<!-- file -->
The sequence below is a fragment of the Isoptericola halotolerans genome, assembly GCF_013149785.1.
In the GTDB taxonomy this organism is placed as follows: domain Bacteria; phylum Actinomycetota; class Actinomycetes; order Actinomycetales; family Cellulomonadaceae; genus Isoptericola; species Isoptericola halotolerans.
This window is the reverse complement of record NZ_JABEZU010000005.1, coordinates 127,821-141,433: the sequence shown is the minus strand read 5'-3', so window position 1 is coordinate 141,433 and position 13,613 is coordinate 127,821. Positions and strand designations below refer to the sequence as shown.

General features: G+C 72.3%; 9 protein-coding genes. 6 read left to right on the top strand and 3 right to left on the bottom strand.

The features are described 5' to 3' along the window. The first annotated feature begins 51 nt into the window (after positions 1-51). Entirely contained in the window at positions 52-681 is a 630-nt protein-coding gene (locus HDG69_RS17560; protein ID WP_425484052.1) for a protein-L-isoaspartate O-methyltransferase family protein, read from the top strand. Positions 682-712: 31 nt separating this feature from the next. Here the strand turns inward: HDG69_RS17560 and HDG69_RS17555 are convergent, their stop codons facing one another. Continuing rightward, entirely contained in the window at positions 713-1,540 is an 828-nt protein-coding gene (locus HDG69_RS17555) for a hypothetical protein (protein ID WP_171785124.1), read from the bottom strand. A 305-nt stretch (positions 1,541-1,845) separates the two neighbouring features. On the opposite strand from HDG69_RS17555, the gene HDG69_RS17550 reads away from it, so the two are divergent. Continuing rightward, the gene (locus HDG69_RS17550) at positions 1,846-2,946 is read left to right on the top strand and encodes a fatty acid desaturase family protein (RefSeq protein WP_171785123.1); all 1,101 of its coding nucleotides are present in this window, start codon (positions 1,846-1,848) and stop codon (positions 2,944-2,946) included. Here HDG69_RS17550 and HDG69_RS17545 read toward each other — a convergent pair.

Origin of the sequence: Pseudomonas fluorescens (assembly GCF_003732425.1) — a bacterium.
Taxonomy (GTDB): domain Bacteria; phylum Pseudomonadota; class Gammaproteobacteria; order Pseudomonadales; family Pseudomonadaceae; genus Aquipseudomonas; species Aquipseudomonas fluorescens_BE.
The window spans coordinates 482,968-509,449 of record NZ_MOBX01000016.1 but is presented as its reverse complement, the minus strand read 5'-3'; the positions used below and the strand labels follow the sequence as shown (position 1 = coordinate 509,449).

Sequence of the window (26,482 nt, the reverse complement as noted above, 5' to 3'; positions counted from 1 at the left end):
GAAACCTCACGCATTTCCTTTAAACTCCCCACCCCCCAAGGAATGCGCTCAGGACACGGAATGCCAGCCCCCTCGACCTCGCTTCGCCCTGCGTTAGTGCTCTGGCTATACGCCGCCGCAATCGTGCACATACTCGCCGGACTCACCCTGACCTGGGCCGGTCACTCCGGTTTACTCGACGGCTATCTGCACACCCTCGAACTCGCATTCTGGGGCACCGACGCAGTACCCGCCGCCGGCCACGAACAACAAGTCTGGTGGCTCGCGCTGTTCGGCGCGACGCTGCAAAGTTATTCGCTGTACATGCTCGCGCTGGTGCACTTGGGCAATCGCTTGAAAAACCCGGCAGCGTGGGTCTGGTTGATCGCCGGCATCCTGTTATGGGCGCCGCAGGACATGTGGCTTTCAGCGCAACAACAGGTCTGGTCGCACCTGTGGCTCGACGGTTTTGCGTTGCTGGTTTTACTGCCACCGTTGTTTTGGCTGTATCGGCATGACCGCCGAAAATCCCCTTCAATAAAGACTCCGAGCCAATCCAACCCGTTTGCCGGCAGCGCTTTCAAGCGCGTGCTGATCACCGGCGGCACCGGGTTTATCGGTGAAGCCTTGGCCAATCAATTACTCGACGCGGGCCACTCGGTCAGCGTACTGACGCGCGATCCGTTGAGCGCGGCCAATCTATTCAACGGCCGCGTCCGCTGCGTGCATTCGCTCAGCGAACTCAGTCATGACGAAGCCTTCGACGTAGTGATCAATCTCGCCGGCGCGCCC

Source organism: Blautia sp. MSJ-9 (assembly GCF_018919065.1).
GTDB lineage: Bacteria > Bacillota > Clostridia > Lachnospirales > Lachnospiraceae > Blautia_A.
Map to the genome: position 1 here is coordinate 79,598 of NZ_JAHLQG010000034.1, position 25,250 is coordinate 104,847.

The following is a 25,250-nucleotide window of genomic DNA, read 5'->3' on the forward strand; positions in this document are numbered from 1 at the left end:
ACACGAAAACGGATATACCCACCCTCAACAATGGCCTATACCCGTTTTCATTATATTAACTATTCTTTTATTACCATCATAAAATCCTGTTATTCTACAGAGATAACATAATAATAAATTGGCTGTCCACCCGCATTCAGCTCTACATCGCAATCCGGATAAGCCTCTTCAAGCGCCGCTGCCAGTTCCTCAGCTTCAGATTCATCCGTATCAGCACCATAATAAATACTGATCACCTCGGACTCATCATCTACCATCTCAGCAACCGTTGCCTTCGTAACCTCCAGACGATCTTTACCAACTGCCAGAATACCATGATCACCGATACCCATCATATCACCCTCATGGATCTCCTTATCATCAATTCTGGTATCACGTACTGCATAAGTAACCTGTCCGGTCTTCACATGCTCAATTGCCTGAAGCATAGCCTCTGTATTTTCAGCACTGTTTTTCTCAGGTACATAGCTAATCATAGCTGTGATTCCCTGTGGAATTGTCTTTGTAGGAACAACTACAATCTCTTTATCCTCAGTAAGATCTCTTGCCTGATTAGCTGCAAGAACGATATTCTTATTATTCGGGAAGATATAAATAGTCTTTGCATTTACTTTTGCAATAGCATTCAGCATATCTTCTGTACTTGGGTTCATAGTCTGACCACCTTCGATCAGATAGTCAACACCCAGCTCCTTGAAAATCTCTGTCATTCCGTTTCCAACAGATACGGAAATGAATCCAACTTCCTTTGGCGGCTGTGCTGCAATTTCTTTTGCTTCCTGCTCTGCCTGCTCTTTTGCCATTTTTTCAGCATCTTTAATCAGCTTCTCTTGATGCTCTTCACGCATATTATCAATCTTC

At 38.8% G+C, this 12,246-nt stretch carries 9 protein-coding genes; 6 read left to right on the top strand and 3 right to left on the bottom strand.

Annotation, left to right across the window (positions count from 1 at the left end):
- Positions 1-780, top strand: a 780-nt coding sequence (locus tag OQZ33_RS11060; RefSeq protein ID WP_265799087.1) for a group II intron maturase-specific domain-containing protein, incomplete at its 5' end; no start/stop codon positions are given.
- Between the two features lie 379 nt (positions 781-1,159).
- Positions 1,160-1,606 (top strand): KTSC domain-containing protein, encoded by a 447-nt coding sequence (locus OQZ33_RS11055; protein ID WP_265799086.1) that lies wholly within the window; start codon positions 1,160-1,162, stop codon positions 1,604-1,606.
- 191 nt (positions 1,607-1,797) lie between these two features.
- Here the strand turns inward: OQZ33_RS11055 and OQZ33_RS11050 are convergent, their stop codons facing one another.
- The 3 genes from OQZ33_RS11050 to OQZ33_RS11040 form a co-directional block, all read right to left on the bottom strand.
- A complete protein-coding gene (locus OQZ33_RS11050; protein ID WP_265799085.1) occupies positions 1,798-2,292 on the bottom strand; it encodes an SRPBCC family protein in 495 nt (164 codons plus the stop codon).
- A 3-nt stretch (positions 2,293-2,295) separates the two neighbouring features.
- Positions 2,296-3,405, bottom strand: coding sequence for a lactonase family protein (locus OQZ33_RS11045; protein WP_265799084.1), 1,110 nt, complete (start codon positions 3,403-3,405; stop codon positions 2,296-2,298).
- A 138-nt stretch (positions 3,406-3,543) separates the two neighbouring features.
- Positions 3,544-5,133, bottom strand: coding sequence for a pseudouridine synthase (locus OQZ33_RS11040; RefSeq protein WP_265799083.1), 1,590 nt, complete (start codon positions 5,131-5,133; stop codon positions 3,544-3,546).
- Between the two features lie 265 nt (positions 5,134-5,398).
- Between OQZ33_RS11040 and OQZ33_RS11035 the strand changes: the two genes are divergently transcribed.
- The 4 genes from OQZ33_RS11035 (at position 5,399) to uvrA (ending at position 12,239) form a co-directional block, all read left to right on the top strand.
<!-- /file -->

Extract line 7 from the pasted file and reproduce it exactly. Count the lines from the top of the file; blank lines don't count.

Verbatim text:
Taxonomy (GTDB): domain Bacteria; phylum Pseudomonadota; class Gammaproteobacteria; order Pseudomonadales; family Pseudomonadaceae; genus Aquipseudomonas; species Aquipseudomonas fluorescens_BE.